Poirot vs Count Andrenyi, the kick-boxing, ballet-dancing diplomat

Orient group

Swigatha went to the ‘movies’ to check out the new version of Murder on the Orient Express. To say it has had a mixed reception in the press and on social media is to put it mildly – people either seem to love it or get bored by it. Of course, they are reviewing it as a blockbuster film, with loads of ‘stars’ in it (and rather more biffing than is in the book).

As such, the group of six I went with all enjoyed it, even if some were bewildered by how Poirot solved it. This is a much darker film than the lusciously-produced, all-star 1974 version. It is far more in keeping with the David Suchet version for ITV.

Our overall rating was – pretty good, with fine performances from Daisy Ridley, Derek Jacobi and Branagh himself, and a very good one from Michelle Pfeiffer as the ‘leader of the gang’, Mrs Hubbard.

Does it swig?

I of course was judging it as a swigatha, as an exploration of one of the finest plots she invented. The film’s outline plot is the same as the one in the book, but the actual motive behind the events – a group of 12 people appointing themselves as both jury and executioner – is never really explained. The actual clues (including the important one that enabled Poirot to guess the identity of the victim) are all too often quickly passed over to make space for fatuous sub-plots that have nothing to do with it.

Here is one example. Right at the beginning, Poirot is entreated to resolve a dispute between the Muslim, Jewish and Christian priests based in the Church of the Holy Sepulchre in Jerusalem. He does so in sub-Cumberbatch-Sherlock style by using his stick to entrap the real villain, who is of course the person that asked him to intervene in the first place.

For the rest of the film, Poirot spends more time assessing his breakfast eggs (one of the few attempts at humour in the film) than hinting to his partner M. Bouc (and us) what is going on. The pace of the whole film feels wrong, and the thrills and changes of character brought in to pander to the supposed tastes of modern audiences just don’t work or make sense. The story is about 14 people who get stuck in a railway carriage for a few days with no way out – all they can do is talk, and the truth is revealed in what they say and how they say it. Not in this film.

Who are these guys?
Every adaptation of a book for a film should be allowed some leeway with its depiction of the characters, but this one goes too far:

  • The aristocratic diplomat Count Andrenyi from the book appears here as a kick-boxing (in 1934!), ballet-dancing aristocratic diplomat in this film. He literally kicks Poirot out of his bedroom.
  • The high-minded Colonel Arbuthnot of the book appears as a sharp-shooting doctor who not only wounds  Poirot in the shoulder to ‘warn him off’, but also stabs Mrs Hubbard, the ‘jury’s forewoman’, in the shoulder for reasons which escaped me.
  • The character of the Swedish nurse, for which Ingrid Bergman won her Oscar in 1974, has been replaced by a Spanish nurse named Pilar Estravados. I suppose it allowed Penelope Cruz to take part.

As an aside, Pilar Estravados actually was a character from a swigatha – but not this one; she appears in Hercule Poirot’s Christmas.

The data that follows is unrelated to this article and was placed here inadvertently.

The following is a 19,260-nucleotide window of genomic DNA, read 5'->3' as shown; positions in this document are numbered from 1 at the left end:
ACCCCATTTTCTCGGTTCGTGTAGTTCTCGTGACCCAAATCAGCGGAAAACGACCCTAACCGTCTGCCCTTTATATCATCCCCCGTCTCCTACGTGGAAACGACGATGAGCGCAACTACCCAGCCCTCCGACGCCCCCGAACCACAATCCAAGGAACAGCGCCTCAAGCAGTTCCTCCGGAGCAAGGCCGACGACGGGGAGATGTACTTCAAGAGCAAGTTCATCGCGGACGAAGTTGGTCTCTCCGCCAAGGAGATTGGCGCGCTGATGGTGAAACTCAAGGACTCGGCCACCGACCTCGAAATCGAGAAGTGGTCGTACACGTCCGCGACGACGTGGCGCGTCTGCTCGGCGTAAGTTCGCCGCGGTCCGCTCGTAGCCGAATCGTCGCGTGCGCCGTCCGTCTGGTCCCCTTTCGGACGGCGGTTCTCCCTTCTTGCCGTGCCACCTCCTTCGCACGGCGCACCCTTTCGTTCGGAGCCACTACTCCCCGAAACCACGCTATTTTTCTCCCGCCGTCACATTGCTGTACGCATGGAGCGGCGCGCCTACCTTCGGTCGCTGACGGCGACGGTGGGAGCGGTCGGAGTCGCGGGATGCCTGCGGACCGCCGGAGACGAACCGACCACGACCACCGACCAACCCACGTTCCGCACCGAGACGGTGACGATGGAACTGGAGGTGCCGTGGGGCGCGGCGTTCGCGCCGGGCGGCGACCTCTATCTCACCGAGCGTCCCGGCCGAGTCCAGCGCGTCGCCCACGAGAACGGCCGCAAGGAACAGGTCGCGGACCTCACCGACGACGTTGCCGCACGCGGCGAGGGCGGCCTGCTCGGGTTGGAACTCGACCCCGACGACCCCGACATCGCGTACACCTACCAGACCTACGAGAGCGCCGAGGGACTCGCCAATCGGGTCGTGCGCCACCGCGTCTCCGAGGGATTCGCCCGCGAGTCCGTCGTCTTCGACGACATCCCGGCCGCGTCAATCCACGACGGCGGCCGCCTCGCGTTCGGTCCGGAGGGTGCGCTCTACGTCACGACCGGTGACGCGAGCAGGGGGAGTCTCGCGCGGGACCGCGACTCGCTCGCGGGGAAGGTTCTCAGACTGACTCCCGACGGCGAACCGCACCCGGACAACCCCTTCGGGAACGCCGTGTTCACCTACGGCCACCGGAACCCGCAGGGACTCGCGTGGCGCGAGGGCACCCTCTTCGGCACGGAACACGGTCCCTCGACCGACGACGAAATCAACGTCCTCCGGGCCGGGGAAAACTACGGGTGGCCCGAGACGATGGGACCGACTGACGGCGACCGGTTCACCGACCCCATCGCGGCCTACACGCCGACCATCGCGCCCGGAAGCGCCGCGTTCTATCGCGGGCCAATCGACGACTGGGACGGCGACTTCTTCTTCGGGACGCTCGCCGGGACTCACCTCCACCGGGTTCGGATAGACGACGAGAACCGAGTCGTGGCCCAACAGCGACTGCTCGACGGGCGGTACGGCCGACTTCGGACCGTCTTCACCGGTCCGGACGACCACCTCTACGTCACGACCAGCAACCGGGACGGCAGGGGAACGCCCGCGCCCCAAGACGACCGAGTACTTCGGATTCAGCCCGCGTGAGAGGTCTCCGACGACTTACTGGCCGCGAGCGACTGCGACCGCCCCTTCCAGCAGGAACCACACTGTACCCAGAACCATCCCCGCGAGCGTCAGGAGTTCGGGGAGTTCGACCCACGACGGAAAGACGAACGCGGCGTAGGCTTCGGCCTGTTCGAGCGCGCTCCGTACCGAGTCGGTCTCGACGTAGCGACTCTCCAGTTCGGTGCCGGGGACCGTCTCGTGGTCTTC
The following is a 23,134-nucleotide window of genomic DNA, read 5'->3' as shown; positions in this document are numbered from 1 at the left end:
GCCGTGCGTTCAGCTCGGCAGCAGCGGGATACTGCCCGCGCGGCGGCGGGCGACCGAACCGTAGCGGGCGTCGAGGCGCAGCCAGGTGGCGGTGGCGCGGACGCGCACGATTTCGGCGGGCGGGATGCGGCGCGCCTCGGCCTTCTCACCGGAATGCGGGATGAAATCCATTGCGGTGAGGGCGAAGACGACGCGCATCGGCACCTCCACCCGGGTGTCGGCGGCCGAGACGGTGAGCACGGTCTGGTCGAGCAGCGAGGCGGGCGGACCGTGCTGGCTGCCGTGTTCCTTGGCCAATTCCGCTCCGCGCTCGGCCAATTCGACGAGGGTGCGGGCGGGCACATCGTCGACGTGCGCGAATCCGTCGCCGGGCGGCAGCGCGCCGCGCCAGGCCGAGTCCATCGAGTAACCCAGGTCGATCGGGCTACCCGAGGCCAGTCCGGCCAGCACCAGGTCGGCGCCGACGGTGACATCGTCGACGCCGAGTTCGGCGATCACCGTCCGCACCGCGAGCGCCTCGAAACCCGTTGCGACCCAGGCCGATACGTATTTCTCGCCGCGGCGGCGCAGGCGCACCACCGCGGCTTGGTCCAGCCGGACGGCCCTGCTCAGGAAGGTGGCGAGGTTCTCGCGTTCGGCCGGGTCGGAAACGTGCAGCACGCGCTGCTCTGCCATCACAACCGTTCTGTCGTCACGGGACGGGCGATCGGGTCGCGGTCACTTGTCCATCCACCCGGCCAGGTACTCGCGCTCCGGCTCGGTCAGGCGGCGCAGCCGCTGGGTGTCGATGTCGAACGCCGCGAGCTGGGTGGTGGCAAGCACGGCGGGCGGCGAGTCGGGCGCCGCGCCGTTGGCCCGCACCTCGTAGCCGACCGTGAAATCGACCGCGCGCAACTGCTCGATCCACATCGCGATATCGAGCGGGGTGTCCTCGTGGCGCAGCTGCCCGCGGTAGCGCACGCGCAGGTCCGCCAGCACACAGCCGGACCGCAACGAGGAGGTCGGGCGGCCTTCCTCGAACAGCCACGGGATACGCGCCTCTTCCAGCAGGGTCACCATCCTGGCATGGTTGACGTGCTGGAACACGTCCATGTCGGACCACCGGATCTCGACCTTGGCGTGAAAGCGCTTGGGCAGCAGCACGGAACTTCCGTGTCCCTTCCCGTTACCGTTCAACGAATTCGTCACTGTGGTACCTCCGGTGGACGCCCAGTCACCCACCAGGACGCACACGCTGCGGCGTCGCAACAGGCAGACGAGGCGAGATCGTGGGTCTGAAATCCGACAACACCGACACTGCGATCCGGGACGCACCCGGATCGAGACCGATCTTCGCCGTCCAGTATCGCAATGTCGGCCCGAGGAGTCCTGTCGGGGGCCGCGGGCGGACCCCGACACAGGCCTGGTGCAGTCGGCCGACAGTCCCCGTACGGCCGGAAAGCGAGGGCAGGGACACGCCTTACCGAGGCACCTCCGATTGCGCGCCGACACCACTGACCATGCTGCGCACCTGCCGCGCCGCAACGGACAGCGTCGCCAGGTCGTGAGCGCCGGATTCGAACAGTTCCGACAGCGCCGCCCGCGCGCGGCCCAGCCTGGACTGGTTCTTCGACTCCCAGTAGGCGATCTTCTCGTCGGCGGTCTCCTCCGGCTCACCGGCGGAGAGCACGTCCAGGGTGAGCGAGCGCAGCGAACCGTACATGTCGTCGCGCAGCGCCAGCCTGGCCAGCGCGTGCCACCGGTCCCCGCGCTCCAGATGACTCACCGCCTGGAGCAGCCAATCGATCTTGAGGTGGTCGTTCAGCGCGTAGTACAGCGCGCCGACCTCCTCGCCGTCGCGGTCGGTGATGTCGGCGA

Conscience makes a coward of Poirot 

When Poirot revealed the solution, both in the book and in the 1974 film, there was a wow factor: readers and viewers realise they should have seen it coming a mile away, but somehow didn’t.

The denouement in this film, however, has no wow-factor, because the predominant reaction is: “How on earth did he work that one out?” Too many of the characters and their motives are undeveloped and clues are not properly explained.

The dilemma then for Poirot is whether to let them get away with something that is as justifiable an act of revenge as could be imagined. His mantra, however, had always been that once you have open your heart to murder, and get away with it, you will most likely do it again, if only to prevent the truth coming out.

In the book, he propounds two solutions and leaves the decision as to what to tell the authorities to M. Bouc, his partner and the Director of the Line. In this film, on the other hand, he  tells the killers that his conscience will not allow him to cover up their actions; they may as well kill him before the police arrive. He hands them a gun to test their reaction. Mrs Hubbard instead turns the gun on herself – and finds it is unloaded.

This reaction persuades Poirot that they are not really killers, so he propounds his alternative solution to the police when the train finally arrives at Brod station.  He then leaves the train, only to be apprehended at the station by a British diplomat who begs him to help investigate a death on the Nile.

I fear a franchise coming on…

Swigatha Rating 

… but I don’t think Branagh’s efforts justify it. It’s a decent enough film, and I have a huge respect for him as actor and director, but the whole point of a swigatha is the who-dun-it bit: the unusual setting, a mysterious, impossible murder, clearly-delineated clues and suspects, and a famous detective who makes sense of it all.

In this case, the individual suspects and clues were not clearly-delineated at all, and by the end I don’t think most of the people in the cinema CARED who’d dun it.  For an adaptation of an Agatha Christie book, that just isn’t good enough.

On the bright side, Agatha Christie would have loved Branagh’s moustaches.

Peter Sheeran

Leave a Reply

Please log in using one of these methods to post your comment:

WordPress.com Logo

You are commenting using your WordPress.com account. Log Out /  Change )

Google photo

You are commenting using your Google account. Log Out /  Change )

Twitter picture

You are commenting using your Twitter account. Log Out /  Change )

Facebook photo

You are commenting using your Facebook account. Log Out /  Change )

Connecting to %s